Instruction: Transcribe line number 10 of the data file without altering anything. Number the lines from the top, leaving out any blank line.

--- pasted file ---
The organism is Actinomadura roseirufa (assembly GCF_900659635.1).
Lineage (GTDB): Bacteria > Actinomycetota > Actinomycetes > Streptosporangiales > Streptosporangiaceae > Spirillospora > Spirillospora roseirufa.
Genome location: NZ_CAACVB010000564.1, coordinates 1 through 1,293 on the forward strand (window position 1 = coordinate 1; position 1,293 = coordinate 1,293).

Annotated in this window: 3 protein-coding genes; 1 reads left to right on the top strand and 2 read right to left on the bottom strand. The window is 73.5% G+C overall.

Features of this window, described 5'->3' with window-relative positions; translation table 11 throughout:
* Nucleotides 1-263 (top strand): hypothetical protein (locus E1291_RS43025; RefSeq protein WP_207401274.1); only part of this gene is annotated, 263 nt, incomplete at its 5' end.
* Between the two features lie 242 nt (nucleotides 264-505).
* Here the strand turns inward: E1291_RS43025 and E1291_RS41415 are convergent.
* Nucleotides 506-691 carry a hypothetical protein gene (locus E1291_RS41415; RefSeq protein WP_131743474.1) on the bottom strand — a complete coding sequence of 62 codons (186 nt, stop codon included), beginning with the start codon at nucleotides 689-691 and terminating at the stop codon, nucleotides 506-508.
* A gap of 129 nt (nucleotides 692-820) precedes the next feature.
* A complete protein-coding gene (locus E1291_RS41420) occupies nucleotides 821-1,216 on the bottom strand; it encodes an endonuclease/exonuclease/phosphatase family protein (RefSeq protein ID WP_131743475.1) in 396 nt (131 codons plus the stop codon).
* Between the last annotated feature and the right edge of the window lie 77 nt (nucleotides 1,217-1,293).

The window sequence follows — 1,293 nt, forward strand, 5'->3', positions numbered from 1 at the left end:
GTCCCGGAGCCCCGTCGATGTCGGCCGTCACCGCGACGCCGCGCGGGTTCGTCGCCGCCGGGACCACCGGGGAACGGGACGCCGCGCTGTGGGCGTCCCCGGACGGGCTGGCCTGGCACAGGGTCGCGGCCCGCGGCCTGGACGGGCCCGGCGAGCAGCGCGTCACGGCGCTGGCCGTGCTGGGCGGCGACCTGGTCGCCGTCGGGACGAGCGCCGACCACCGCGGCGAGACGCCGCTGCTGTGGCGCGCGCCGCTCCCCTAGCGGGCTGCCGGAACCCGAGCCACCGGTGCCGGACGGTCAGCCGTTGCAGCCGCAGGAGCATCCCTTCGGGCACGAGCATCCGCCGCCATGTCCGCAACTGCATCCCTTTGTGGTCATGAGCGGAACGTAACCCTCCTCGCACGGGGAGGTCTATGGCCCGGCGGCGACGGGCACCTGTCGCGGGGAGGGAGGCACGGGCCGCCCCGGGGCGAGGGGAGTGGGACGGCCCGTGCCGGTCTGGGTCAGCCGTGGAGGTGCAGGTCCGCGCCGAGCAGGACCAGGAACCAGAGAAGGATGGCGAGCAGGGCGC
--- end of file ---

* A gap of 129 nt (nucleotides 692-820) precedes the next feature.